With the emergence and global acceptance of the ZigBee communication standard, there is finally a standardized wireless communication technology that enables easy installation and communication between the various devices and applications in the smart home.
The smart home device and home automation market is exploding. According to a 2013 report from NextMarket Insights, the current home automation systems and services market totals about $3.6 billion. By 2017, it will grow to around $14.7 billion. Other analysts and forecasts have forecast the possibility of 80 billion connected devices by 2020. Regardless of the exact figure, this is a big market that is opening up for device developers.
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So why after years of hype and promises is the smart home finally happening now? The world’s leading cable multimedia service operators (MSOs), broadband service providers, and telcos have recognized the potential of the home services market and are starting to offer a wide variety of new home automation and connected home services. These include security, elderly care and baby monitoring, temperature monitoring and control, remote locking and unlocking of doors and windows, turning lights off and on, water and gas leak monitoring, and smoke and fire detection.
These technologies have existed for many years. But until recently, their use mostly has been restricted to early innovators who were willing to go the extra distance to make the various disparate services, hardware, and components function together. There was no easy way to make all the various components talk to each other and to integrate the applications! Yet with the emergence and global acceptance of the ZigBee communication standard, there is finally a standardized wireless communication technology that enables easy installation and communication between the various devices and applications.
In many ways, this process is repeating the path that Wi-Fi took to become accepted. At first, various incompatible technologies were battling to be the accepted technology for wireless networking. Eventually, though, a single worldwide standard emerged—802.11. It enabled different industries to start developing and manufacturing products that not only could talk to each other, but also would operate worldwide.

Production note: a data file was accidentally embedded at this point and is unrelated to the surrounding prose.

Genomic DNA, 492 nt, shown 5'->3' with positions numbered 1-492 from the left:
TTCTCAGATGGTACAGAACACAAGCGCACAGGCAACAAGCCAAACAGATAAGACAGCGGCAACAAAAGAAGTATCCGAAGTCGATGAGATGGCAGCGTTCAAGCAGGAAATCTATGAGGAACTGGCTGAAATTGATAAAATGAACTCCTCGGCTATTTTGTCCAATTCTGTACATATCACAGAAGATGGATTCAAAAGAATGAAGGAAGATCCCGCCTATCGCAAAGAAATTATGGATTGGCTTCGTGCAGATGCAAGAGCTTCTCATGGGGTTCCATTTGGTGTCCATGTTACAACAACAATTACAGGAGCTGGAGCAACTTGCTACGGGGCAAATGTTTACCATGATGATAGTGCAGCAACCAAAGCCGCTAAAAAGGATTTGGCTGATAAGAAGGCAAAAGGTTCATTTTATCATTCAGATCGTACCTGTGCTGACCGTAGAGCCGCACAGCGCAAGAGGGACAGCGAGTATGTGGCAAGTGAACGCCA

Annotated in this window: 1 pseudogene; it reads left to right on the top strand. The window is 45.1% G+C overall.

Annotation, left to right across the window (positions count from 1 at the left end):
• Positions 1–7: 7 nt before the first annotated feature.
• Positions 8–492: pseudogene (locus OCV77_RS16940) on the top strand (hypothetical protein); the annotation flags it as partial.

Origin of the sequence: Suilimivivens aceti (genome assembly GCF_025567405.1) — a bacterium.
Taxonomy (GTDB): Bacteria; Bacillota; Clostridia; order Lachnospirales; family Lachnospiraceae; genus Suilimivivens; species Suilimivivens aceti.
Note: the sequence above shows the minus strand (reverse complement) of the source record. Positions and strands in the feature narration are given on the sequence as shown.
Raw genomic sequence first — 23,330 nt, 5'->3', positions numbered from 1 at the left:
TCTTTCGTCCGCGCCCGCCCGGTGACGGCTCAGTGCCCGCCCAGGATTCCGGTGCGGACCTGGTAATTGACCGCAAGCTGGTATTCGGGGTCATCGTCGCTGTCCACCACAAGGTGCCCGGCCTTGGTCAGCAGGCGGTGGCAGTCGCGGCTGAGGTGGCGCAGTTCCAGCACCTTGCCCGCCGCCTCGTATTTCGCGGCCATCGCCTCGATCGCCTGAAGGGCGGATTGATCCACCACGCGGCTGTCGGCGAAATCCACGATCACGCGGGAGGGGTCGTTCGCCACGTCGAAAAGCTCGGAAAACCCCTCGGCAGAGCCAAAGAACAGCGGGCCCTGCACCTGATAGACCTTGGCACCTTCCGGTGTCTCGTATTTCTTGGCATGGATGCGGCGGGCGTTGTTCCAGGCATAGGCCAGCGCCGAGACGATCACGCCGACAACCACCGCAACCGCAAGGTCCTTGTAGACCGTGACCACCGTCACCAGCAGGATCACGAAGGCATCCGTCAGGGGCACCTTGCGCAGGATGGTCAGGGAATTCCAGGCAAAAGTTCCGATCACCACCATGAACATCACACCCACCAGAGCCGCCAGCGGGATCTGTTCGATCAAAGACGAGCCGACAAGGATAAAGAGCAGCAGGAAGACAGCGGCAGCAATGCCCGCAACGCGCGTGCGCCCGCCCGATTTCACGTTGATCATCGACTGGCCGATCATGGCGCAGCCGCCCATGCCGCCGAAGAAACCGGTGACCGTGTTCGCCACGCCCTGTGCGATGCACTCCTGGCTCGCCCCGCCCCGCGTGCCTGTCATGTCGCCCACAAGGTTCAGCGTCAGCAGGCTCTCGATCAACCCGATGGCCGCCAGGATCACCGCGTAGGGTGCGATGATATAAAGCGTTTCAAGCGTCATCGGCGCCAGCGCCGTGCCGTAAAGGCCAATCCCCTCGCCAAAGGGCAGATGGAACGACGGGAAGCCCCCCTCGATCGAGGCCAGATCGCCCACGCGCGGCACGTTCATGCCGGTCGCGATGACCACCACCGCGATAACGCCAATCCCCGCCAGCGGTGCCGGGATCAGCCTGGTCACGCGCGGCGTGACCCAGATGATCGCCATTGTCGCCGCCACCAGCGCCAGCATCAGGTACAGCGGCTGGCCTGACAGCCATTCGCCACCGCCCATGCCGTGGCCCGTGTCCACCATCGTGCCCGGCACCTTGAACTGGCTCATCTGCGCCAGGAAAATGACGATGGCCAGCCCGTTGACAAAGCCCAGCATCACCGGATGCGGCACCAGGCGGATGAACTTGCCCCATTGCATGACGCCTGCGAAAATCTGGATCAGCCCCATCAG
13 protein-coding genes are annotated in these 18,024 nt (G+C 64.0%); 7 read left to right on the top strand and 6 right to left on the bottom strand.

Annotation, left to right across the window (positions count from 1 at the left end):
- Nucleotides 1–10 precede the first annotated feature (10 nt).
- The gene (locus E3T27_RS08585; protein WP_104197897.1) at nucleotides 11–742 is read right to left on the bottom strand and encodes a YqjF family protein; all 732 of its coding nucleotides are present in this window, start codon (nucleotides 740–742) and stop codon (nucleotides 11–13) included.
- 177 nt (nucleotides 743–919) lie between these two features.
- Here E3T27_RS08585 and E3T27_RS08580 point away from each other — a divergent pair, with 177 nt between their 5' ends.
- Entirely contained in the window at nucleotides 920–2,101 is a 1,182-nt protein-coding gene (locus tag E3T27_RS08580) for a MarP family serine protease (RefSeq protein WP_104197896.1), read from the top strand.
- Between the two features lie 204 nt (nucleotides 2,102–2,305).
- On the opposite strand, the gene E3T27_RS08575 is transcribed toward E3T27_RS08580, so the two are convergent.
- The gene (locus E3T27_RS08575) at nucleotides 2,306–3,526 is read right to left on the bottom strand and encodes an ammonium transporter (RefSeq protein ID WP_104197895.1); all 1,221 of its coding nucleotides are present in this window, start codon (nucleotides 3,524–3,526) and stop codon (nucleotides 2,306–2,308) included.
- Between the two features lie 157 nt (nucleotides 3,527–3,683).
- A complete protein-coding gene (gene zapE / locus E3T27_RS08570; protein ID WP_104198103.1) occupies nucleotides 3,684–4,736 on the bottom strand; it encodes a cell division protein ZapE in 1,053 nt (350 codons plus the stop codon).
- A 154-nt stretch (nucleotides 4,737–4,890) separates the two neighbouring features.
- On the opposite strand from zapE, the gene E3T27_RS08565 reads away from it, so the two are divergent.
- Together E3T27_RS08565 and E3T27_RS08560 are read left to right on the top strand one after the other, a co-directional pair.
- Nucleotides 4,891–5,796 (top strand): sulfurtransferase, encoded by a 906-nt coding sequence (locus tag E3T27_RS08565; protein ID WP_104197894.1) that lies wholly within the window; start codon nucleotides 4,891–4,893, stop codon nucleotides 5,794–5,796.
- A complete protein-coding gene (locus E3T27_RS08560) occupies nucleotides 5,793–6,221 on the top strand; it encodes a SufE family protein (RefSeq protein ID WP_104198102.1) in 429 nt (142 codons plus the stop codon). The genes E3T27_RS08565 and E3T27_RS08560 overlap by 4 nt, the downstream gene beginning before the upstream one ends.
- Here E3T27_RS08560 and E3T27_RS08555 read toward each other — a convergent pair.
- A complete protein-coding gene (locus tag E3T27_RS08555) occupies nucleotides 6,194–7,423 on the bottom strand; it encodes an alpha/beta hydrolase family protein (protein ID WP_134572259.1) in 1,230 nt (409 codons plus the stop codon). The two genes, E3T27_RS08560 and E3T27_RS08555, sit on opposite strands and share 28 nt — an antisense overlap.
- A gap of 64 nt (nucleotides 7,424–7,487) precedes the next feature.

This is what is happening now with ZigBee for the smart home. In fact, in many ways ZigBee can be considered the low-power version of Wi-Fi. It is an open standard that uses a similar radio technology and operates in the same worldwide available 2.4-GHz band. It also transmits through walls, floors, and furniture. And, it can cover a good sized home. The big differences are data rate and power requirements.
Whereas Wi-Fi is optimized for high data rates, ZigBee is optimized for small bits of information. Wi-Fi is very effective for transmitting video, music, and voice throughout the home, while ZigBee is optimized for carrying very small on and off messages from sensors. So even though ZigBee has the same basic range and performance as Wi-Fi, because it carries so much less information, it requires much less power to operate.
Like Wi-Fi, setting up a ZigBee network should be easy. With a battery embedded inside, all the consumer has to do is to turn it on and let the network find the new device for pairing. Of course, depending on the device and its function, there might be some kind of configuration process or online Web dashboard to facilitate installation and setting it up to work the way the user wants. The point is that the communication process with the existing home ZigBee network will be seamless and almost automatic, in the same way that hooking up a new Wi-Fi device to your home network is today.
Because of ZigBee’s low power requirement, many devices won’t require any power source at all. Light switches, already on the market, are a good example. Flicking the on/off button on the switch produces enough power to send a simple on/off signal from the switch across the room to a lamp with a ZigBee receiver, turning the light on or off. The switch signal also could transmit to the home’s central set-top box or home control unit, controlling multiple lights and even other devices, as programmed by the homeowner.
With Comcast and other cable operators leading the way, almost all operators have decided to embrace ZigBee and are rolling out set-top boxes with ZigBee radio chips inside. Even though many of the first-generation boxes are primarily using ZigBee to provide a reliable and robust connection for remote controls, the ZigBee connection also serves as the means for adding many other smart home and connected devices. Once the ZigBee network is firmly entrenched in homes worldwide, the next surge will occur as device makers begin to embed ZigBee in a diverse spectrum of edge devices, appliances, and sentrollers.
Cees Links is the founder and CEO of GreenPeak. Under his responsibility, the first wireless LANs were developed, ultimately becoming household technology integrated into PCs and notebooks. He also pioneered the development of access points, home networking routers, and hotspot basestations. He was involved in the establishment of the IEEE 802.11 standardization committee and the WiFi Alliance. And, he was instrumental in establishing the IEEE 802.15 standardization committee to become the basis for the ZigBee sense and control networking.